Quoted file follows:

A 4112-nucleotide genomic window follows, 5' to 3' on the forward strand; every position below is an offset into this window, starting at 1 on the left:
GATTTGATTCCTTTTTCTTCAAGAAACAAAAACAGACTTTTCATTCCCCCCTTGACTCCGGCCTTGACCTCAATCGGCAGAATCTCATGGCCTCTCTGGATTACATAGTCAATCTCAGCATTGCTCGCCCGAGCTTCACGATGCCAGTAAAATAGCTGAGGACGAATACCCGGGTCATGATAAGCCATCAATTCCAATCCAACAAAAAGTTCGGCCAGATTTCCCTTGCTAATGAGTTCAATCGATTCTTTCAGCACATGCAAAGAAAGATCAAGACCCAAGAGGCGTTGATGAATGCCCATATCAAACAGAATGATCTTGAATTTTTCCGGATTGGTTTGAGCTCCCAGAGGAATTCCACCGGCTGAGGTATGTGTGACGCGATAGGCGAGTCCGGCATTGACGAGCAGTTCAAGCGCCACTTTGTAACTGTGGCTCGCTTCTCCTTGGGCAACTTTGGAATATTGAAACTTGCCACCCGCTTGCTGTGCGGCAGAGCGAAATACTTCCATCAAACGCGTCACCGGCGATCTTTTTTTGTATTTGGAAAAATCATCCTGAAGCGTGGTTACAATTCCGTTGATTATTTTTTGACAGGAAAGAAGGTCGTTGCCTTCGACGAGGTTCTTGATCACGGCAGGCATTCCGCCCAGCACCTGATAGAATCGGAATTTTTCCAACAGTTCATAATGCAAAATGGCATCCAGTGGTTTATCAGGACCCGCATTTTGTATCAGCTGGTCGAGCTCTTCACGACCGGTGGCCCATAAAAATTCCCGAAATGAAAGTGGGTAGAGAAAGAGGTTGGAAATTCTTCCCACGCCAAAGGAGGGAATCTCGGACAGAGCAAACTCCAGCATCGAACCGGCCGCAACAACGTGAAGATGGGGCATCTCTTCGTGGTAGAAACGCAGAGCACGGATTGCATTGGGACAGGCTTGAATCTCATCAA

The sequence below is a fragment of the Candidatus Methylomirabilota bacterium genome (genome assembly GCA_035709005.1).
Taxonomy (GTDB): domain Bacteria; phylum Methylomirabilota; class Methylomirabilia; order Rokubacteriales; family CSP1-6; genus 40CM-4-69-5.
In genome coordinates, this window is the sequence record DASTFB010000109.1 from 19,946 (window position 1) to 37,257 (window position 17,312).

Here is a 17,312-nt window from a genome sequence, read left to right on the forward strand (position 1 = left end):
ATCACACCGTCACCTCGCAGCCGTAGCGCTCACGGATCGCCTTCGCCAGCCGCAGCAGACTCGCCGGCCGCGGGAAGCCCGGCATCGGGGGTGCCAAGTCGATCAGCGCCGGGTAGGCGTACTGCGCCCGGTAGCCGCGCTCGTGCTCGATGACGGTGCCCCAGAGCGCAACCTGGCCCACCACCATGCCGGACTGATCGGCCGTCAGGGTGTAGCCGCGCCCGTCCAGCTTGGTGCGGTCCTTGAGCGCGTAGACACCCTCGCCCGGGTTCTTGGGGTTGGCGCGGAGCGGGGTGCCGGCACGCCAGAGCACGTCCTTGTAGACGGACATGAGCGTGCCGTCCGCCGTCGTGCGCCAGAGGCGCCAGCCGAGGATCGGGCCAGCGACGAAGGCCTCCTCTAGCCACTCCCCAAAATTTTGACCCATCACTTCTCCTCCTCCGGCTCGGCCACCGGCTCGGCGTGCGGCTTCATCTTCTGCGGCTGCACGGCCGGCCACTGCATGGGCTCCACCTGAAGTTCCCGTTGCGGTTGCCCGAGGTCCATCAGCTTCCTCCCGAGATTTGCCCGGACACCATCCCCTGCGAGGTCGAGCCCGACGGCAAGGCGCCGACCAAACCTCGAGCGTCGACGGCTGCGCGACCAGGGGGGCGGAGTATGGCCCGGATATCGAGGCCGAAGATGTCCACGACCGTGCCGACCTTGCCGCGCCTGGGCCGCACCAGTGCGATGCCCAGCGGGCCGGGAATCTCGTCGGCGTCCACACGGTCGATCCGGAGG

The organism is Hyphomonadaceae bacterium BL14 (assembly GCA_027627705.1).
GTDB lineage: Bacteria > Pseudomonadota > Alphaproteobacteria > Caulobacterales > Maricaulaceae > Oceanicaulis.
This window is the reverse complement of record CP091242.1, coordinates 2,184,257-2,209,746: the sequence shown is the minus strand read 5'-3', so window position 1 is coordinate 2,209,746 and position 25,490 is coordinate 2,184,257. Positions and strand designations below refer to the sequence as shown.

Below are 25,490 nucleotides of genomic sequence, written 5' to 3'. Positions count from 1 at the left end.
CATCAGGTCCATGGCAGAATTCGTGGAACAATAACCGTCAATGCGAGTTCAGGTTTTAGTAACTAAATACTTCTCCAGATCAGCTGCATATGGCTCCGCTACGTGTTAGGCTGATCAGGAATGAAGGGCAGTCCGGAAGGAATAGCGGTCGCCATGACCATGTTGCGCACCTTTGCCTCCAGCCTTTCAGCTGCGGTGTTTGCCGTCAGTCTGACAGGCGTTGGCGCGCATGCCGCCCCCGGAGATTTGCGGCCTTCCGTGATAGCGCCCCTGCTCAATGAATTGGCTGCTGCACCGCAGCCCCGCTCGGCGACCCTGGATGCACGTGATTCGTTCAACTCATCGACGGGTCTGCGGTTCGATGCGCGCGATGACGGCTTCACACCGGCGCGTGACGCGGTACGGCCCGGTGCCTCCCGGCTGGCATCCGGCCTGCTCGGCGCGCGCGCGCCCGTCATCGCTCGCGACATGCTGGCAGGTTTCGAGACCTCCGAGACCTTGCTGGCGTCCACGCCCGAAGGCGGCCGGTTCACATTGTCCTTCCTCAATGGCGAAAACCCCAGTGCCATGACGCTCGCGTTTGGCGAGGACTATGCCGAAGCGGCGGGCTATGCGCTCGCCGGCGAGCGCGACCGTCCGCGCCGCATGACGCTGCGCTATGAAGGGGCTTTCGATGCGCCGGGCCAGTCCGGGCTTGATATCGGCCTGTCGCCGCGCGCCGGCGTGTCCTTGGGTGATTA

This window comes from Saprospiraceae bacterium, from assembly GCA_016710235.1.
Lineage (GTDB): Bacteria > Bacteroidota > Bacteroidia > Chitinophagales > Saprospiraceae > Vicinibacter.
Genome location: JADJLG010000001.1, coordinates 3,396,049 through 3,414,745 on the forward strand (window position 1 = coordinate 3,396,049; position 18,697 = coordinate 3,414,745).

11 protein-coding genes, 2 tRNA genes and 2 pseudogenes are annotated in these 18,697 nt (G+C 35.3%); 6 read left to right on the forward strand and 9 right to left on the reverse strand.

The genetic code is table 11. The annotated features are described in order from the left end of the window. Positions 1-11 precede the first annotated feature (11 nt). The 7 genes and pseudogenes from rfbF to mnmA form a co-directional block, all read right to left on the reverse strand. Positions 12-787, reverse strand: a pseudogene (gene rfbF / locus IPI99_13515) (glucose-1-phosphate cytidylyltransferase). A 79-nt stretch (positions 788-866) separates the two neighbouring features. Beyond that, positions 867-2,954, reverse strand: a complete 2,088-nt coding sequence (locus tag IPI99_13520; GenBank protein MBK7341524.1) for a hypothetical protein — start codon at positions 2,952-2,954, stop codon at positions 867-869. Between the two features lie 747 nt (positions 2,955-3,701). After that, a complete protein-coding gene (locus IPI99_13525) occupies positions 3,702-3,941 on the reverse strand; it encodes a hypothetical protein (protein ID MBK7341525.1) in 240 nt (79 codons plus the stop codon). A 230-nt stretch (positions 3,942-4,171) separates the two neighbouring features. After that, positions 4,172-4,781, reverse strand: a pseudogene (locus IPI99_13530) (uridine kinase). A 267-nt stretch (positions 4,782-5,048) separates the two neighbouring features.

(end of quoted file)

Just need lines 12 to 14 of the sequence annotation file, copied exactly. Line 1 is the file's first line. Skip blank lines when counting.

CATCAGGTCCATGGCAGAATTCGTGGAACAATAACCGTCAATGCGAGTTCAGGTTTTAGTAACTAAATACTTCTCCAGATCAGCTGCATATGGCTCCGCTACGTGTTAGGCTGATCAGGAATGAAGGGCAGTCCGGAAGGAATAGCGGTCGCCATGACCATGTTGCGCACCTTTGCCTCCAGCCTTTCAGCTGCGGTGTTTGCCGTCAGTCTGACAGGCGTTGGCGCGCATGCCGCCCCCGGAGATTTGCGGCCTTCCGTGATAGCGCCCCTGCTCAATGAATTGGCTGCTGCACCGCAGCCCCGCTCGGCGACCCTGGATGCACGTGATTCGTTCAACTCATCGACGGGTCTGCGGTTCGATGCGCGCGATGACGGCTTCACACCGGCGCGTGACGCGGTACGGCCCGGTGCCTCCCGGCTGGCATCCGGCCTGCTCGGCGCGCGCGCGCCCGTCATCGCTCGCGACATGCTGGCAGGTTTCGAGACCTCCGAGACCTTGCTGGCGTCCACGCCCGAAGGCGGCCGGTTCACATTGTCCTTCCTCAATGGCGAAAACCCCAGTGCCATGACGCTCGCGTTTGGCGAGGACTATGCCGAAGCGGCGGGCTATGCGCTCGCCGGCGAGCGCGACCGTCCGCGCCGCATGACGCTGCGCTATGAAGGGGCTTTCGATGCGCCGGGCCAGTCCGGGCTTGATATCGGCCTGTCGCCGCGCGCCGGCGTGTCCTTGGGTGATTA

This window comes from Saprospiraceae bacterium, from assembly GCA_016710235.1.
Lineage (GTDB): Bacteria > Bacteroidota > Bacteroidia > Chitinophagales > Saprospiraceae > Vicinibacter.